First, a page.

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Jean Pigozzi Asks, ‘What’s Your Sign?’

Jean Pigozzi (pictured) is an eccentric millionaire with a sharp eye for contemporary art and a weakness for loudly patterned shirts. He needs your help. Pigozzi is expanding his wild and crazy menswear line, LimoLand, with a Zodiac-themed collection, and is looking for a few—OK, a dozen—out-of-this-world astrological designs. Submit your most “original, quirky, and colorful” concepts by the end of the month, and esteemed judges including Pigozzi and Barneys creative director Dennis Freedman will pick their favorites.

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World Monuments Fund Asks: ‘What Does Preservation Look Like to You?’

There’s a time and a place for ruin porn in the quest to preserve crumbling cultural landmarks, whether in Damascus or Detroit, but the World Monuments Fund is taking a more upbeat approach with its inaugural “Everyday Preservationist” photo contest. The New York-based organization has put out the call for “original, evocative digital images that advocate for historic sites by reflecting their aesthetic beauty and importance to the communities in which they are located.” Entries will be accepted through July 31 in five categories: appreciation, adaptive reuse, sensitive urban development, thoughtful tourism, and traditional building materials. Start scouring your digial folders immediately, because the public voting is now underway. Mark Robbins, executive director of the International Center of Photography, will have the final say in selecting the five winners in each category based on on originality, technical excellence, composition, overall impact, and artistic merit.

Rankin Partners with Heifer International for Global Hunger Photo Competition

Heifer International, the organization behind those buy-a-llama-oh-it’s-for-charity-they-don’t-really-send-you-a-llama catalogs, has teamed with photographer and publisher Rankin to spotlight world hunger and poverty with the launch of a worldwide photography competition. The just-launched contest is open to amateurs and pros alike. Rankin will select the winning photograph, which will be showcased at Fahey-Klein Gallery in Los Angeles and published in his biannual fashion and culture magazine, The Hunger. “We hope that vivid and unique photographs will encourage individuals to stop and contemplate the sharp inequalities that exist in our world,” said Pierre Ferrari, President and CEO of Heifer International, in a statement issued this week. Entries must be received by July 2, so start sourcing theoretical livestock now.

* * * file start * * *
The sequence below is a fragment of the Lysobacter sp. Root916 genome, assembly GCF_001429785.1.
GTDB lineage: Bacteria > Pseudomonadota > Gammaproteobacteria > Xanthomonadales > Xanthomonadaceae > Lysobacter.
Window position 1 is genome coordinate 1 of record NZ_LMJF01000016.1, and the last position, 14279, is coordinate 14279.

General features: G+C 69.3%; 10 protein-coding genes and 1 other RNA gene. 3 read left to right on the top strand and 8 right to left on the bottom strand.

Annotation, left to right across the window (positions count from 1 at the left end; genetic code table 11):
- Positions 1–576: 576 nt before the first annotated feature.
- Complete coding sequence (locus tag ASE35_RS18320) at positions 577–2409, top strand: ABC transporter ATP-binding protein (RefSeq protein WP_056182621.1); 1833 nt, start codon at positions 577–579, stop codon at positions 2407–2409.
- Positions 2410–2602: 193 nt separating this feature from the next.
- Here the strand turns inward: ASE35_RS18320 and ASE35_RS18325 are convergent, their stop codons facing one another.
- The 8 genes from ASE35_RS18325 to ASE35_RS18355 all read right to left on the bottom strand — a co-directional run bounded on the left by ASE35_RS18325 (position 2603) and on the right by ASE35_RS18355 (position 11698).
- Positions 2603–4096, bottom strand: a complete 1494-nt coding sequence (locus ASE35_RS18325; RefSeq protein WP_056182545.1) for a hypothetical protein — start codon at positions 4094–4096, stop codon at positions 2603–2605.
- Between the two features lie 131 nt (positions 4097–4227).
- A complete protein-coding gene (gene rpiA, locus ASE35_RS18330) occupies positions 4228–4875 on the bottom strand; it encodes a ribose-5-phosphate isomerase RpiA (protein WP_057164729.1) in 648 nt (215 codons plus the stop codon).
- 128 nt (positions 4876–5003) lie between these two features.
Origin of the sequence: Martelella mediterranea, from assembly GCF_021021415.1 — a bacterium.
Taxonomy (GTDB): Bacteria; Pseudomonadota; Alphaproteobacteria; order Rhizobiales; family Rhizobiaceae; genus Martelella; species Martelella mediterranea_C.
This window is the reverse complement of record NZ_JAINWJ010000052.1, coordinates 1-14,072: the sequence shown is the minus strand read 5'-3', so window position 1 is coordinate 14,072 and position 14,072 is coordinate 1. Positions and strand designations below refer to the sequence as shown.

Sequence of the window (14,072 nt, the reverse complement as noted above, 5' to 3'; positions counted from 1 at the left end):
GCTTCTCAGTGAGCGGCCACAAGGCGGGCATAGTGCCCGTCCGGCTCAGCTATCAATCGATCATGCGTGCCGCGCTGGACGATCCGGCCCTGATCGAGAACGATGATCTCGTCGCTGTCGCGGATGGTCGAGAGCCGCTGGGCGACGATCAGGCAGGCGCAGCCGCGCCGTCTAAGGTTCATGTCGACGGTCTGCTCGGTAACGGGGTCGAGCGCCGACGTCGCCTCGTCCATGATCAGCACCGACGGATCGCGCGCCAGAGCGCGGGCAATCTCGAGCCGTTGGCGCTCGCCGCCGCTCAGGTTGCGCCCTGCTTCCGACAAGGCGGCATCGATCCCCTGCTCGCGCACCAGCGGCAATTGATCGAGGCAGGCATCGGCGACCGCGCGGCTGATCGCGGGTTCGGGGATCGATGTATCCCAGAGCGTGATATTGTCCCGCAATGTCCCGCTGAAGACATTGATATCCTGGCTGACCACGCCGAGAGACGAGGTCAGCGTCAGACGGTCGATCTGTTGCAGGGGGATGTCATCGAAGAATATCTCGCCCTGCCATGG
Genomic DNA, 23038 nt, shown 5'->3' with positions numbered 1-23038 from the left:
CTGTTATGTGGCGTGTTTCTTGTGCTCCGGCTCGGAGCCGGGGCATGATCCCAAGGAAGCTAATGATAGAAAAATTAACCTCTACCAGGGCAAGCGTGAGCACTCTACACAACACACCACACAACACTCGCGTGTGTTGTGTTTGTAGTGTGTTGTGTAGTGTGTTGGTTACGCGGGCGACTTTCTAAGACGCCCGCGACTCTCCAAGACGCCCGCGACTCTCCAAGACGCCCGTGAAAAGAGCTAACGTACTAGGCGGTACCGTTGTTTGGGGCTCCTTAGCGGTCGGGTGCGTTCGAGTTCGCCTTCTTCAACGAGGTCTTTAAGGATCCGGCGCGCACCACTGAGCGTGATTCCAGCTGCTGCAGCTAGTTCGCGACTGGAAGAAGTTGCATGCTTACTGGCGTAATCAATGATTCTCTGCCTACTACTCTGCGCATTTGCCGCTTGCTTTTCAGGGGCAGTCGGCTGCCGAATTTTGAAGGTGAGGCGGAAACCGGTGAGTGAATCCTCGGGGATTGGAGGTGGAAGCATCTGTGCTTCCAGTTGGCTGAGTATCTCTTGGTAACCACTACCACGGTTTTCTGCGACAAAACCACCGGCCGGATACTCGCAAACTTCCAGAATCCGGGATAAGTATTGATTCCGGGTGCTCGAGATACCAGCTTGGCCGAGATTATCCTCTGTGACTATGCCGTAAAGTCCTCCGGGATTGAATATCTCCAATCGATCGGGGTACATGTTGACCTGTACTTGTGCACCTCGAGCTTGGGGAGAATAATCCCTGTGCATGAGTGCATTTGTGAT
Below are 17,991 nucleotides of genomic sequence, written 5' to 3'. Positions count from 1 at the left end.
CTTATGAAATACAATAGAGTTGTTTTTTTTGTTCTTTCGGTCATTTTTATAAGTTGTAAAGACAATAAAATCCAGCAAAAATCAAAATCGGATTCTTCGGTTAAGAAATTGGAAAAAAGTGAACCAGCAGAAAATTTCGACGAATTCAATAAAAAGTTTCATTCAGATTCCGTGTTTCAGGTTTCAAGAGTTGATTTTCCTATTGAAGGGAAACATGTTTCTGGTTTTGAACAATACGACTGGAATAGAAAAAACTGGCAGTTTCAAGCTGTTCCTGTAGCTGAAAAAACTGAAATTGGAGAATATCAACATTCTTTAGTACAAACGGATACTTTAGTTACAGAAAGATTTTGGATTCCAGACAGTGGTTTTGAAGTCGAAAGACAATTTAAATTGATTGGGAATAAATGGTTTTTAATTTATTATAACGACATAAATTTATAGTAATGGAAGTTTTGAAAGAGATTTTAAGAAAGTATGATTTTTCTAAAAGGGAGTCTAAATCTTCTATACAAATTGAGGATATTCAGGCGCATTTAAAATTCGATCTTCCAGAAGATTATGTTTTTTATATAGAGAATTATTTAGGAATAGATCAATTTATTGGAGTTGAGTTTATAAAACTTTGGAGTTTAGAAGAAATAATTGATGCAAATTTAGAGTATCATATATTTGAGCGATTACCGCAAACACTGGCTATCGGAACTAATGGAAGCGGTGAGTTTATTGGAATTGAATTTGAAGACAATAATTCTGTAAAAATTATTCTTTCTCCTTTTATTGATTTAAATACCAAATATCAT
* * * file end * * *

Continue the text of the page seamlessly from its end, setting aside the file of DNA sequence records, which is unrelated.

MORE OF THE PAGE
Parsons Students Repurpose Luxe Leather Scraps for ‘Wasteless’ Competition

Waste less, want more? That’s the thinking behind Wasteless, a sustainability-minded competition that challenged students at Parsons The New School for Design to transform Poltrona Frau‘s leather leftovers–freshly harvested from the floor of its factory in Tolentino, Italy–into luxe accessories and objects. Designer and Parsons faculty member Andrea Ruggiero led a group of 15 Parsons product design students in the seven-week project, and earlier this month they presented their projects to a panel of judges that included Massimo Vignelli, Metropolis editorial director Paul Makovsky, and Federico Materazzi of Poltrona Frau.

Jenny Hsu emerged on top with “Piqnique” (at left), a woven case for meals on the go that doubles as a leather placemat. Rounding out the top three were Yuna Kim‘s “Miovino” leather wine glass tags and the “Tuft” candle holders (at right) designed by Benjamin Billick. The three winning designers will head to Italy this summer to visit the Poltrona Frau factory and work with the company’s master craftsmen to fabricate prototypes. Check out all 15 of the student designs at Poltrona Frau’s Soho showroom, where they’re on view through Tuesday.

Seven Questions for Bradford Shellhammer, Fab’s Chief Design Officer

Fab made a splash in Milan with more than cushy Warhol Brillo boxes. The online retailer invited designers from around the world to pitch new products for the chance to have them produced and sold on Fab. More than 150 creative types from 30 countries turned out, and now it’s onto New York. In addition to showcasing its new private label alongside collaborations with the likes of the Albers Foundation and Blu Dot at the International Contemporary Furniture Fair, which opens to the trade tomorrow, Fab is hosting another “Disrupting Design” competition.